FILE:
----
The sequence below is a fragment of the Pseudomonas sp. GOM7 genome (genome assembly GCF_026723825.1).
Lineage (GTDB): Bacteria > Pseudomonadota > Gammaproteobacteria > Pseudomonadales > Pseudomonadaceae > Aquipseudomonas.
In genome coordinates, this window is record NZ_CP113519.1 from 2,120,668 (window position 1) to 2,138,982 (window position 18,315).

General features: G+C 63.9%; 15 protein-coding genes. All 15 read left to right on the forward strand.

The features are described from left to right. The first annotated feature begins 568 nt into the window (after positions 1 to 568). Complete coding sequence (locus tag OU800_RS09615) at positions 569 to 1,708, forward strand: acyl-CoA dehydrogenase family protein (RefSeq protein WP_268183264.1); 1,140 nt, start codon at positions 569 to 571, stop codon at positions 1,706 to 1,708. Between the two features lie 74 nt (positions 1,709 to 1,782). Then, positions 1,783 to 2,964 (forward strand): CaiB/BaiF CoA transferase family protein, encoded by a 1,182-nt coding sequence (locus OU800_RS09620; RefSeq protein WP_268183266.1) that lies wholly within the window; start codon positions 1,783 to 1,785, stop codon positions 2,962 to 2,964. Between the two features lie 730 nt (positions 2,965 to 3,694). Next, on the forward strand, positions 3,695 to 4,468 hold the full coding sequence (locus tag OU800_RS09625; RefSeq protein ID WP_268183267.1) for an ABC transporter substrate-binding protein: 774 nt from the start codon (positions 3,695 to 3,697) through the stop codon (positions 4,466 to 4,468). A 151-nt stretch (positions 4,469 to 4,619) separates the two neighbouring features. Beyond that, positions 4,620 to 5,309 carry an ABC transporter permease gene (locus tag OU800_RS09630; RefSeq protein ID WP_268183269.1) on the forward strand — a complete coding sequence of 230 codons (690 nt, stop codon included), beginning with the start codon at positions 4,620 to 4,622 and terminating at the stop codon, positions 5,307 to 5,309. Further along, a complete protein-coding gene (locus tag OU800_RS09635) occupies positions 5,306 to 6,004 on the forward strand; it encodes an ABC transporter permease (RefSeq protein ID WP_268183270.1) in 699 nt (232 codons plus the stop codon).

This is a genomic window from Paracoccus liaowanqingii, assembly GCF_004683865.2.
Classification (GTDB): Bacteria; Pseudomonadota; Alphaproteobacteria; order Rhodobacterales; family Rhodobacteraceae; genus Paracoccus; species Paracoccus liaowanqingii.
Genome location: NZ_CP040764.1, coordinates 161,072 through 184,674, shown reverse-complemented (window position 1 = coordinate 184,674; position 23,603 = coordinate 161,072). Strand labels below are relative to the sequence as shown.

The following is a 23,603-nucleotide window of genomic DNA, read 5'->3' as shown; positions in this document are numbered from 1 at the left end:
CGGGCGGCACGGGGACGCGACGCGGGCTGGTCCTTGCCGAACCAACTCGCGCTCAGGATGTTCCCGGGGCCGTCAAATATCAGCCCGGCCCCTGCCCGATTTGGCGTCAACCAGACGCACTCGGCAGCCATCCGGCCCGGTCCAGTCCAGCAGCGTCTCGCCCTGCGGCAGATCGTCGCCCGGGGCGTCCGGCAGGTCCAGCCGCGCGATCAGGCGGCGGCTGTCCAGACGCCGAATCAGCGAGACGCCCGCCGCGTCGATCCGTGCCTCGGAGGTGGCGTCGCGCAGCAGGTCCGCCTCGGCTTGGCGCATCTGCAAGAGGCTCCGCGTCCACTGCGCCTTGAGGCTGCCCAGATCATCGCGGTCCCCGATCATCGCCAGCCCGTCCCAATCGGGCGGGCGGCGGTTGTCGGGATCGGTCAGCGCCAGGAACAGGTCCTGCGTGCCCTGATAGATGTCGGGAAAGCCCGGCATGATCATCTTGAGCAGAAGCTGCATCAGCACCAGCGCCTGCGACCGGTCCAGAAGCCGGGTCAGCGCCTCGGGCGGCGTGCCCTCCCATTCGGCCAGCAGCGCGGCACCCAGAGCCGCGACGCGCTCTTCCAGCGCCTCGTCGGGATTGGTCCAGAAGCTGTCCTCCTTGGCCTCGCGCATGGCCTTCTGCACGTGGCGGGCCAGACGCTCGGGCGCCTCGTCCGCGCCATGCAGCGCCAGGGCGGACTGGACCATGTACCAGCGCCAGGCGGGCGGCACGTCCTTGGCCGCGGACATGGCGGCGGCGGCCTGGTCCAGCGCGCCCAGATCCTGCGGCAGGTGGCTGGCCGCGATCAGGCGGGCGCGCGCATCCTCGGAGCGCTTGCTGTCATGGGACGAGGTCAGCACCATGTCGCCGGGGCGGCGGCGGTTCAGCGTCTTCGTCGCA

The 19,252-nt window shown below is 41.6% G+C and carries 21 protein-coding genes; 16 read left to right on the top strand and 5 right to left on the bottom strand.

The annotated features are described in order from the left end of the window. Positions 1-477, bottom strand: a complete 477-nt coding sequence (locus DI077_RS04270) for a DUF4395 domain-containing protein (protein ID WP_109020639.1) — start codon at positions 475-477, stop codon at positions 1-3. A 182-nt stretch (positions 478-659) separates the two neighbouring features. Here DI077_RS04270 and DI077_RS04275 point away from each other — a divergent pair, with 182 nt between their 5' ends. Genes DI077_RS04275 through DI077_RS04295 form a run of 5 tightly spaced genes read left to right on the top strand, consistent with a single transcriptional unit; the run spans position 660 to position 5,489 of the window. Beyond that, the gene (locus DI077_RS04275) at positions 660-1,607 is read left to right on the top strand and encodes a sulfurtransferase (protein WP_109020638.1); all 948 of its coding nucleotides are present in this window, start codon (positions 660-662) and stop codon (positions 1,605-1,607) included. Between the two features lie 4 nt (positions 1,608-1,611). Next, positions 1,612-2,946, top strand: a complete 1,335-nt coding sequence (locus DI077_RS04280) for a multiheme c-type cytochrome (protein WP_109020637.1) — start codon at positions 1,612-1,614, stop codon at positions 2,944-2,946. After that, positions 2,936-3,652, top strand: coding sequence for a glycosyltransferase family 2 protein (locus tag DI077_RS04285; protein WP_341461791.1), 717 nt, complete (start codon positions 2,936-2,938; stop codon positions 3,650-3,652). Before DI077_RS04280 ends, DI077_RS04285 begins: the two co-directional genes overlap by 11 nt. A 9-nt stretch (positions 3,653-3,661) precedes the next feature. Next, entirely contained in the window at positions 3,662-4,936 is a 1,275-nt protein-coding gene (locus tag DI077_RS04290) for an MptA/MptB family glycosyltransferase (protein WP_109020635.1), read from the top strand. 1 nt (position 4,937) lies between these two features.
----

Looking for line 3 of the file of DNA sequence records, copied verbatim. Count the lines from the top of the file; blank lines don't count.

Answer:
In genome coordinates, this window is record NZ_CP113519.1 from 2,120,668 (window position 1) to 2,138,982 (window position 18,315).